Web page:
Ukraine close to grain shipping insurance scheme- report
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Ukraine is finalising a scheme with global insurers to cover grain ships travelling to and from Black Sea ports following Russia’s withdrawal from the grain deal, the Financial Times reported on Monday.

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The insurance scheme could cover as many as five to 30 commercial vessels in the Black Sea amid the threat of attacks from Russia.

Ukraine’s deputy economy minister Oleksandr Hryban said that the agreement is currently under discussion between the relevant ministries, local banks, and international insurance companies such as Lloyd's of London.

The insurance scheme is planned to be introduced as early as September and could see as many as five to 30 ships covered to travel through what Mr Hryban described as the "danger spot" of Ukrainian waters.

Under the cover of Ukrainian coastal defence systems, a German/Chinese-owned cargo ship last week made the first commercial journey out of Odesa since July, when Russia warned it would consider any civilian vessel leaving Ukraine’s ports as military targets.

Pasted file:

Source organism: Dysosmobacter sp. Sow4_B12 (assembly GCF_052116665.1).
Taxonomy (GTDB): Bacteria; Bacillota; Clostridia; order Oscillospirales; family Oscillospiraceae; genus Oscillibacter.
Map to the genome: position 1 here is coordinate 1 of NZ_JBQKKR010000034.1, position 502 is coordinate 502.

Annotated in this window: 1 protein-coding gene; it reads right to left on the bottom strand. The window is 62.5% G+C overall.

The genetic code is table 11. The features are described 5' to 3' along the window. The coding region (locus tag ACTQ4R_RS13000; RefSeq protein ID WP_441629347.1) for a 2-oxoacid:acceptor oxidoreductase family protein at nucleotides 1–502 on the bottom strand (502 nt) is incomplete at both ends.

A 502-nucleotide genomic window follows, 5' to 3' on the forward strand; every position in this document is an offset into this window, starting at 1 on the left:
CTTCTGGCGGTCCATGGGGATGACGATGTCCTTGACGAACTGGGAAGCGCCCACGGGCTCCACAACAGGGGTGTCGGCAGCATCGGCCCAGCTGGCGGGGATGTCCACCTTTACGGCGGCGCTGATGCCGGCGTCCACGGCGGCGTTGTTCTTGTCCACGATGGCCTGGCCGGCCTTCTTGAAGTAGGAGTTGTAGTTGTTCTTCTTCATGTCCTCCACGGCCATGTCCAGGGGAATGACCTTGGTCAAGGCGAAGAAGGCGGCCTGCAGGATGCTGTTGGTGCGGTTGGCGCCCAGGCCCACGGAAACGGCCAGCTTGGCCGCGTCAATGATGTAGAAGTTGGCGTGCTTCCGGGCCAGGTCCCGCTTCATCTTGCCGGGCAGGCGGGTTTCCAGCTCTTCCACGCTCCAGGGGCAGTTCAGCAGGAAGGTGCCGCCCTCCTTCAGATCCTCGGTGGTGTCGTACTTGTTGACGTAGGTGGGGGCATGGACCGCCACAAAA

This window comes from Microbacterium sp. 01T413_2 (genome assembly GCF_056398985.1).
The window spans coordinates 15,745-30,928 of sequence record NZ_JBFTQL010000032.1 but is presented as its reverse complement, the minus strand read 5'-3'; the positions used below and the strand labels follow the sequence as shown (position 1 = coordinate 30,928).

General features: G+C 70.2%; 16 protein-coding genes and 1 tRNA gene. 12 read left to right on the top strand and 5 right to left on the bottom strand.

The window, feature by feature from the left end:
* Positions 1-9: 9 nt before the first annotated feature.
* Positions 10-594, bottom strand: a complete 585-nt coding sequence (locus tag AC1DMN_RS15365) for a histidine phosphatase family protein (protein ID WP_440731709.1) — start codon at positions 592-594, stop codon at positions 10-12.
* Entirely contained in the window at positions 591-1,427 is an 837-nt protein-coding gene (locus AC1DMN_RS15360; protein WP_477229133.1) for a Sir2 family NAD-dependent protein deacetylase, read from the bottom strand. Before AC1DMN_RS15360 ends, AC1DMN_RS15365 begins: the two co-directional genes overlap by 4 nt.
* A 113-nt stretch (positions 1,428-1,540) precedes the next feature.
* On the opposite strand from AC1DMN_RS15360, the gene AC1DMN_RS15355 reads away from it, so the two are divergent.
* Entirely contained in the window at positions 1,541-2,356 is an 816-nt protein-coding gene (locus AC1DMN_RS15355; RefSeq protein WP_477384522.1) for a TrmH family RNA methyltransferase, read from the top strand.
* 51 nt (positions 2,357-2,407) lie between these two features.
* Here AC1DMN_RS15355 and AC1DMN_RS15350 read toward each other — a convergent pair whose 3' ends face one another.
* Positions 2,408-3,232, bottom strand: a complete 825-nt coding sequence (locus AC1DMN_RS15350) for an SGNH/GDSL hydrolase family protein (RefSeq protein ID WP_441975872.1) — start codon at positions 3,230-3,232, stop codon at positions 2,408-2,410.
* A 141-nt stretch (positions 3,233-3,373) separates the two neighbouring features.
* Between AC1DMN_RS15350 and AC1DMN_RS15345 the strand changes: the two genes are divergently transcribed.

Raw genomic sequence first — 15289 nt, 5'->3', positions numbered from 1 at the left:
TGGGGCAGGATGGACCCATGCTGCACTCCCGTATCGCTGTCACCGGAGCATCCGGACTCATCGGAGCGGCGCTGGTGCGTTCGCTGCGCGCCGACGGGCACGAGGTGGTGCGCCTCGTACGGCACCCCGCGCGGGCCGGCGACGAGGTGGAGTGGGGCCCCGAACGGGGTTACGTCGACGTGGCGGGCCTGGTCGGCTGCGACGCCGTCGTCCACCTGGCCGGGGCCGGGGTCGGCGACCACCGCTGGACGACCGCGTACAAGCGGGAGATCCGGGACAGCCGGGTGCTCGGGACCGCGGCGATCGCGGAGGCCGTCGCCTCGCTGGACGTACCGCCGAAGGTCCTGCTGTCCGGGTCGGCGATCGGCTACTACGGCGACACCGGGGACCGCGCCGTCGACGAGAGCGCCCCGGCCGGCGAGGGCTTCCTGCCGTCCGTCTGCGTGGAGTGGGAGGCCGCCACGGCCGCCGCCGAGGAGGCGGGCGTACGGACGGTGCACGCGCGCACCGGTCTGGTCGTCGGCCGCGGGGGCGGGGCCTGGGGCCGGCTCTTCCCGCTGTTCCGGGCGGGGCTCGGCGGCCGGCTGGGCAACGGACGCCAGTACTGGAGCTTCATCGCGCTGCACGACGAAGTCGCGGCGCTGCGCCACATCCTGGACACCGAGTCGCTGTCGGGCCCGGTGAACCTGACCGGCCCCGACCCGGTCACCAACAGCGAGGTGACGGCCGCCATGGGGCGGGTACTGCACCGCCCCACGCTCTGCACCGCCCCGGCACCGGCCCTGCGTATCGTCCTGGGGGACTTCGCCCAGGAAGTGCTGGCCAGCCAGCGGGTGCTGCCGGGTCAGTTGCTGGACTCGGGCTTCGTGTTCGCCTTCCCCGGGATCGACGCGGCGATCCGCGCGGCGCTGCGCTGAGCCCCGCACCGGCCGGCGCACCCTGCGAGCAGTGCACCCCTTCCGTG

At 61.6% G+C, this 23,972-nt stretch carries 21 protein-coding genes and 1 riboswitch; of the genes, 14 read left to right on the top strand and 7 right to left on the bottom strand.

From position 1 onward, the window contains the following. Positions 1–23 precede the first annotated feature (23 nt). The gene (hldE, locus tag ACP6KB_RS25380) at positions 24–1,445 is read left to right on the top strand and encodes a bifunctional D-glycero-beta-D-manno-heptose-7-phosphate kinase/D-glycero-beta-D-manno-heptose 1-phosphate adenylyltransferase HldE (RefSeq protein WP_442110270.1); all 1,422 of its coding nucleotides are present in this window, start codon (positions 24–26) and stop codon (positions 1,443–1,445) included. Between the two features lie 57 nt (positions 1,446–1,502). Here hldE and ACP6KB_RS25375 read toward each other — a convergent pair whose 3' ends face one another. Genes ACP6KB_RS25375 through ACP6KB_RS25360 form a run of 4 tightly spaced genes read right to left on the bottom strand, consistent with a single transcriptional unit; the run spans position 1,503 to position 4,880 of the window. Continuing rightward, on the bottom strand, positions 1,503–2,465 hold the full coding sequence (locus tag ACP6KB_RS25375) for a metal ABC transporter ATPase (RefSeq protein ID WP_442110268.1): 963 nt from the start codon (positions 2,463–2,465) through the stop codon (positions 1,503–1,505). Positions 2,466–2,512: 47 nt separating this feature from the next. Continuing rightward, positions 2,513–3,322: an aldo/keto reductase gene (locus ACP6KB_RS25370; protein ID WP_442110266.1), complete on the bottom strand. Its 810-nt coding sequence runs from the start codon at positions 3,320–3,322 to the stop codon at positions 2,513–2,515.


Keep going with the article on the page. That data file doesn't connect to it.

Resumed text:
"Given the military risks, affordable insurance would be essential to reviving commercial shipping activity at any significant scale," the FT reports.

Kyiv is being advised by professional services group Marsh McLennan, which includes consultancy Oliver Wyman and Marsh, the world’s biggest insurance broker Marsh. While the details are still finalised, people involved in the discussions told the Financial Times the scheme would look to cover vessels going into and out of Ukraine’s ports against damage.

The risk is likely to be shared between insurers and a local state-owned bank. Mr Hryban, the deputy economy minister of Ukraine, suggested the scheme may also involve the country’s state road fund, created to repair Ukrainian roads and is funded by a tax on fuel sales.

On 17 July 2023, Russia announced its withdrawal from the Black Sea Grain Initiative. On the same day, Ukraine proposed to the UN and Turkey that the corridor continue to operate without Russia.

After that, Russia massively attacked Odesa from the air for two nights in a row, causing serious damage to the ports in Odesa and Chornomorsk that operated in the corridor and destryoing thousands of tonnes of grain.